Usually the Festival would only feature a concert by the previous year’s winner, but of course circumstances have forced this triple bill – something Grigoryan sees as a frustrating but ultimately beneficial outcome, providing competitors with three interesting case studies in where your career can lead.
“We would have loved to have had them back earlier – especially poor Andrew Blanch, who won three years ago and still hasn’t had a chance to come back for his Winners Recital!”
“But we will have one afternoon of extraordinary solo guitar playing, thanks to these three champs. And it will really shine a bright light onto what this competition is actually all about, and what sort of opportunities and help it can create, what it can facilitate for the next generation of amazing young players.”
“[Having all three players together show that] there is no one way [to be a guitarist]. Everyone can continue choosing their own adventure forever. But the most important thing, I think, for young players, is to challenge themselves, and to have this drive to work, and to get to a level where they are playing at their very best at a certain time. And to be surrounded by other young players who, hopefully, are better than them, and that will inspire them to go even further next time.”
“Since this competition started there has been a real lift in the level of playing. In Adelaide specifically, obviously because it’s the hometown. But before we started, no one local ever entered the competition. I think the first three or four competitions that we had, there were no locals. And now it is a regular thing. And I am sure that sooner rather than later there will be a prizewinner who is local. We have had lots of wonderful international winners, but we have also had a really cracking selection of Australian winners and finalists. And that has just proven time and again how healthy and strong the classical guitar scene is in Australia.”
Finally, one can’t ignore what might be the most exciting and surprising act on this year’s lineup: the legendary bass player from Spinal Tap, Derek Smalls (played by Harry Shearer), who will be turning it up to 11 at Her Majesty’s Theatre, supported by Australian rock royalty You Am I.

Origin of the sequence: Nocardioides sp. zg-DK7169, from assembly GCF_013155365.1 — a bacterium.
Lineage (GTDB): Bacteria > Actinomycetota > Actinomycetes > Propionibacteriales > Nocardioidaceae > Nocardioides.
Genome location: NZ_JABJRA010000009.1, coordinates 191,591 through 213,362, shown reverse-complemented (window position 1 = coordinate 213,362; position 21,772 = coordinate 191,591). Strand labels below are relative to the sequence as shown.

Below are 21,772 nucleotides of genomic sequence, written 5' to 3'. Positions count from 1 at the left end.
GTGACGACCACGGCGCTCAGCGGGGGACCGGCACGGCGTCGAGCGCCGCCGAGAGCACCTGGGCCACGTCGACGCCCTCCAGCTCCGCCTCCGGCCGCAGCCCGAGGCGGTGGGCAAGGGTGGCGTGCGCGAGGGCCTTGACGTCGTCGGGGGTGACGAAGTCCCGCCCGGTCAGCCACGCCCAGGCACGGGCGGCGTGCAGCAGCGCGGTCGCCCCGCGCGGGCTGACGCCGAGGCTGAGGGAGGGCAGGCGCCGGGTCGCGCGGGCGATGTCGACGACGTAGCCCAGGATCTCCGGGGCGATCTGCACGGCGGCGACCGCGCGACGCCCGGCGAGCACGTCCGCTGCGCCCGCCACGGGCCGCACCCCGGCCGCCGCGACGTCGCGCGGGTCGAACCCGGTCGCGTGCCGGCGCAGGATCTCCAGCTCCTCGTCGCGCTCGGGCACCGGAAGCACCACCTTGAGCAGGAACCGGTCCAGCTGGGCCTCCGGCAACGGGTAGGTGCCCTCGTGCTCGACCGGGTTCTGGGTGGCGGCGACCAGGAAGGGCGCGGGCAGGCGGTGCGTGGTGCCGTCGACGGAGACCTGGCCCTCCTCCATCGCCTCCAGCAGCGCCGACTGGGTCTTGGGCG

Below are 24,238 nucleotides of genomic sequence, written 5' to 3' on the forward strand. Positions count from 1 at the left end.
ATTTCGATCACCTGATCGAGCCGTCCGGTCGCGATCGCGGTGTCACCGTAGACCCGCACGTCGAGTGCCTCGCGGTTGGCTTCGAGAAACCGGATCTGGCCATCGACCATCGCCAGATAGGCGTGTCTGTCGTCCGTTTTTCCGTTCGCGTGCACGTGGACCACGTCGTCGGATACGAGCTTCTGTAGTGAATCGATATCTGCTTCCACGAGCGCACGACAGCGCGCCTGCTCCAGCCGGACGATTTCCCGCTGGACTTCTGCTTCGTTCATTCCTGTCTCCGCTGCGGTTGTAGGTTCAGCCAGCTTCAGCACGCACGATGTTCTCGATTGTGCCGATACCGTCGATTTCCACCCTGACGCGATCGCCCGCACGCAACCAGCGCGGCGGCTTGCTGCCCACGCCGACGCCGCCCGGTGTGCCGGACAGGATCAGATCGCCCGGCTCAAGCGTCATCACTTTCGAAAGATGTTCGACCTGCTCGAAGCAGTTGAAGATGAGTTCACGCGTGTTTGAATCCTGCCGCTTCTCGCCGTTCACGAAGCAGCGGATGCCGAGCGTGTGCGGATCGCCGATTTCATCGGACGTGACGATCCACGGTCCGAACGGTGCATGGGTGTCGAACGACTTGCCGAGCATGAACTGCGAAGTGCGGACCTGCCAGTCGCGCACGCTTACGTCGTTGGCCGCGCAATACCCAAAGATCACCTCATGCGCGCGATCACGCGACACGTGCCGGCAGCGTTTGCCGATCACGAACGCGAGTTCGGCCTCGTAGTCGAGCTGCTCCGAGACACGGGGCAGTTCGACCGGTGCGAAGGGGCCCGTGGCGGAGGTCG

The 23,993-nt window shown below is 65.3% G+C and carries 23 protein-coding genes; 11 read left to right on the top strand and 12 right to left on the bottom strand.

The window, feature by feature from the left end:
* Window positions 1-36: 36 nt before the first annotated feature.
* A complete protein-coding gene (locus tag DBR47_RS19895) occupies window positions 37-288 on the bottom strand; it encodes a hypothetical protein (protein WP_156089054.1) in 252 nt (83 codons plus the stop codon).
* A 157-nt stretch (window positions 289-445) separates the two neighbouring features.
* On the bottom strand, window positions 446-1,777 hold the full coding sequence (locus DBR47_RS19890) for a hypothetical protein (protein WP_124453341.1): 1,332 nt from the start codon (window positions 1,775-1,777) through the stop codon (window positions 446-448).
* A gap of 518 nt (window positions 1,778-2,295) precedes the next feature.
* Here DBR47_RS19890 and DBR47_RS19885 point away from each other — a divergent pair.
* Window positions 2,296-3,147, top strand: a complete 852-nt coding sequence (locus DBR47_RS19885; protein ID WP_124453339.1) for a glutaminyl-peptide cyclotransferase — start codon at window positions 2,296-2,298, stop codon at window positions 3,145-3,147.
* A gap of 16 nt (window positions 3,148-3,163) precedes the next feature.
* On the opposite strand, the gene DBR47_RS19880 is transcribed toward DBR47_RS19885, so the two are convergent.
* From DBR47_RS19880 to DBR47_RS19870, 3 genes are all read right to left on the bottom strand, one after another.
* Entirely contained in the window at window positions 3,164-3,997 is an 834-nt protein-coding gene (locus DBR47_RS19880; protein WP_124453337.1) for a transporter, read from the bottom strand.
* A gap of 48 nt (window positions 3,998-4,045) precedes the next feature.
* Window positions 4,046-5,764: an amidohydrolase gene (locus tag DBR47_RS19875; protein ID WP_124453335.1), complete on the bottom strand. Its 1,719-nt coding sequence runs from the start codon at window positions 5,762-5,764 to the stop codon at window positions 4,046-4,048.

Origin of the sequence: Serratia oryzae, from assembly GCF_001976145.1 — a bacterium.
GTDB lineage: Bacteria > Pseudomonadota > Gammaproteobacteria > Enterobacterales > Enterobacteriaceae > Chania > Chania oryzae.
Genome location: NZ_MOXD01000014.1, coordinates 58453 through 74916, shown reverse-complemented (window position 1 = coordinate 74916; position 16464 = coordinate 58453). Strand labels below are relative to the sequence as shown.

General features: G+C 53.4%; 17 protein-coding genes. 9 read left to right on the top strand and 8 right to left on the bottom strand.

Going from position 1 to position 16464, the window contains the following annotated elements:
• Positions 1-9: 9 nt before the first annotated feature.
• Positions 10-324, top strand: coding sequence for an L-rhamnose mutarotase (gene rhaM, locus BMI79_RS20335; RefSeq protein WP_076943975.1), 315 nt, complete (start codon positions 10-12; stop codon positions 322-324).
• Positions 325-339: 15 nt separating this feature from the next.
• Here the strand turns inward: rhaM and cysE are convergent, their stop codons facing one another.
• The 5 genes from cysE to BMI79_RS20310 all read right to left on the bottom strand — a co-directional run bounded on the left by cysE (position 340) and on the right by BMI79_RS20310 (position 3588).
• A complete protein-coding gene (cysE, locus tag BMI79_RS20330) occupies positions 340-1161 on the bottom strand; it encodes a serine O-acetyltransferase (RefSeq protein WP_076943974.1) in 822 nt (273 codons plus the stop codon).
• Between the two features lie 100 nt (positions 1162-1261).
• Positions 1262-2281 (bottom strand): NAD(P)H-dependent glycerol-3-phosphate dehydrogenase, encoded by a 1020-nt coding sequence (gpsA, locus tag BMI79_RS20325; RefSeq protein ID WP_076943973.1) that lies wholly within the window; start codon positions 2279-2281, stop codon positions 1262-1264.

Grigoryan can barely contain his glee.
“It is so much fun. I am constantly pinching myself that this is actually happening.”
“It is such an iconic story, and obviously it has been the backbone of rock and roll for 40 years now. And it obviously takes the mickey out of rock, but it also honours it very, very well – and I think that is a great example of how there is a fine line between reverence and mockery (laughs).”
“I cannot imagine how many people would have picked up a guitar as a result of this film. And continue to do so through their parents, and now with a new one in the making who knows? It is wonderful, and great to have a band like You Am I involved. [They are] amazing, and Tim Rogers is a firecracker. And he does channel every single being that he pays tribute to like that. And they have certainly been very proud followers of Spinal Tap for many, many years. So it is definitely a marriage made in heaven.”
In This is Spinal Tap, the fictional band famously falls victim to every manner of accident and calamity – especially their poor drummers. Grigoryan is obviously hoping that, after a couple of years where the festival has been affected by a similarly incredible run of bad luck (as have we all), 2022 goes smoothly.
“We were very lucky that we could do something [in the last two years]. Last year there was a half program that we managed to deliver, and connect with audiences, and the year before we had some online stuff – but obviously never quite the same as the real thing. So we are crossing all our fingers and toes that there won’t be any new surprises. But we are incredibly excited about the prospect of a full, bigger and better festival.”
The 2022 Adelaide Guitar Festival runs 9–24 July. See the full program on their website.